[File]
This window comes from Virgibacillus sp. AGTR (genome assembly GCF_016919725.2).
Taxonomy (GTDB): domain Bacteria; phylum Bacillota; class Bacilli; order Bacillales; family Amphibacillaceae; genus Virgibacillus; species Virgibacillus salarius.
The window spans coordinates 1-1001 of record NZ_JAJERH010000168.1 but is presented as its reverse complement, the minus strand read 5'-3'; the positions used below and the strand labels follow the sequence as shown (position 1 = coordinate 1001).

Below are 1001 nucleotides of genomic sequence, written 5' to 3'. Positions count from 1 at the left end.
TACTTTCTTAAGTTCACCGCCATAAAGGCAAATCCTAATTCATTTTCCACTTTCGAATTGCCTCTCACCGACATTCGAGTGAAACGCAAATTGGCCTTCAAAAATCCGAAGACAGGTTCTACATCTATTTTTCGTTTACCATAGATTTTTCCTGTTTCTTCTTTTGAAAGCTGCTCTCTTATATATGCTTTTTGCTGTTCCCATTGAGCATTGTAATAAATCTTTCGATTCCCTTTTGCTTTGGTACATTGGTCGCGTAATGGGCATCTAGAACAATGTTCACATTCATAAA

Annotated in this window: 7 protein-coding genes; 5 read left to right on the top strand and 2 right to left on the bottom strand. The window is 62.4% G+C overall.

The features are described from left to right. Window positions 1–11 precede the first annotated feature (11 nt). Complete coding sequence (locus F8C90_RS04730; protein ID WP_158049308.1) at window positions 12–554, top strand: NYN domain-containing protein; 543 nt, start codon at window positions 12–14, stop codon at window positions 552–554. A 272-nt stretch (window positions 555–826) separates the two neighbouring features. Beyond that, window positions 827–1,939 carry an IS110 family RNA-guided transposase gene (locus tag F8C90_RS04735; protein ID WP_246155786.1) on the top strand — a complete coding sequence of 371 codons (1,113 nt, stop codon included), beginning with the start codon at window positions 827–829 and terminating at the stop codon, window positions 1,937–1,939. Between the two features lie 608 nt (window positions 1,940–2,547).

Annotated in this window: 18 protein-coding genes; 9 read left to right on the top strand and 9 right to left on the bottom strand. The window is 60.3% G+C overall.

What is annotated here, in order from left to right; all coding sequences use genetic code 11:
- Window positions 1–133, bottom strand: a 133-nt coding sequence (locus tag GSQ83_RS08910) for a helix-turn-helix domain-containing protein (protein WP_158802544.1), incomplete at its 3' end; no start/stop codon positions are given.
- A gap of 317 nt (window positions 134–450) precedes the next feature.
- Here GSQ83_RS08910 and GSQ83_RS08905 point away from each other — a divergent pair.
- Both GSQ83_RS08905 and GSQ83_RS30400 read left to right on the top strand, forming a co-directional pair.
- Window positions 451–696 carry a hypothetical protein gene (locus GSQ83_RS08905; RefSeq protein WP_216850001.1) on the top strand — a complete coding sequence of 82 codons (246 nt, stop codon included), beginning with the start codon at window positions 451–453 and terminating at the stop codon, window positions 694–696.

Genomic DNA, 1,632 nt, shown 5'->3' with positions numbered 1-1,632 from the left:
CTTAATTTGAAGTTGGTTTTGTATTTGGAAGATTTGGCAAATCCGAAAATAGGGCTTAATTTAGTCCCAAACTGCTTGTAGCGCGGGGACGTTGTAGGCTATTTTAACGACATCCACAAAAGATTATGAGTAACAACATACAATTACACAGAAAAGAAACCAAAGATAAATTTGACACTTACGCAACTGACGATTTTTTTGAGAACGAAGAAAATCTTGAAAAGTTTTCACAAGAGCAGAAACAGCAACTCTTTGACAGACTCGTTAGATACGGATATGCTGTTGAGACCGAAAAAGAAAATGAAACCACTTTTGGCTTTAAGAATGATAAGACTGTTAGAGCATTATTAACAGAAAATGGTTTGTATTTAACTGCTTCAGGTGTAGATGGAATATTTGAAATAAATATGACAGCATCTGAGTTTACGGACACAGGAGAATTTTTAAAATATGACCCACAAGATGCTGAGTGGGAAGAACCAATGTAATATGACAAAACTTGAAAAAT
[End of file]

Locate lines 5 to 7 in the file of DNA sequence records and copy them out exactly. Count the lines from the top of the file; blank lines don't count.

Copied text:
TACTTTCTTAAGTTCACCGCCATAAAGGCAAATCCTAATTCATTTTCCACTTTCGAATTGCCTCTCACCGACATTCGAGTGAAACGCAAATTGGCCTTCAAAAATCCGAAGACAGGTTCTACATCTATTTTTCGTTTACCATAGATTTTTCCTGTTTCTTCTTTTGAAAGCTGCTCTCTTATATATGCTTTTTGCTGTTCCCATTGAGCATTGTAATAAATCTTTCGATTCCCTTTTGCTTTGGTACATTGGTCGCGTAATGGGCATCTAGAACAATGTTCACATTCATAAA

Annotated in this window: 7 protein-coding genes; 5 read left to right on the top strand and 2 right to left on the bottom strand. The window is 62.4% G+C overall.

The features are described from left to right. Window positions 1–11 precede the first annotated feature (11 nt). Complete coding sequence (locus F8C90_RS04730; protein ID WP_158049308.1) at window positions 12–554, top strand: NYN domain-containing protein; 543 nt, start codon at window positions 12–14, stop codon at window positions 552–554. A 272-nt stretch (window positions 555–826) separates the two neighbouring features. Beyond that, window positions 827–1,939 carry an IS110 family RNA-guided transposase gene (locus tag F8C90_RS04735; protein ID WP_246155786.1) on the top strand — a complete coding sequence of 371 codons (1,113 nt, stop codon included), beginning with the start codon at window positions 827–829 and terminating at the stop codon, window positions 1,937–1,939. Between the two features lie 608 nt (window positions 1,940–2,547).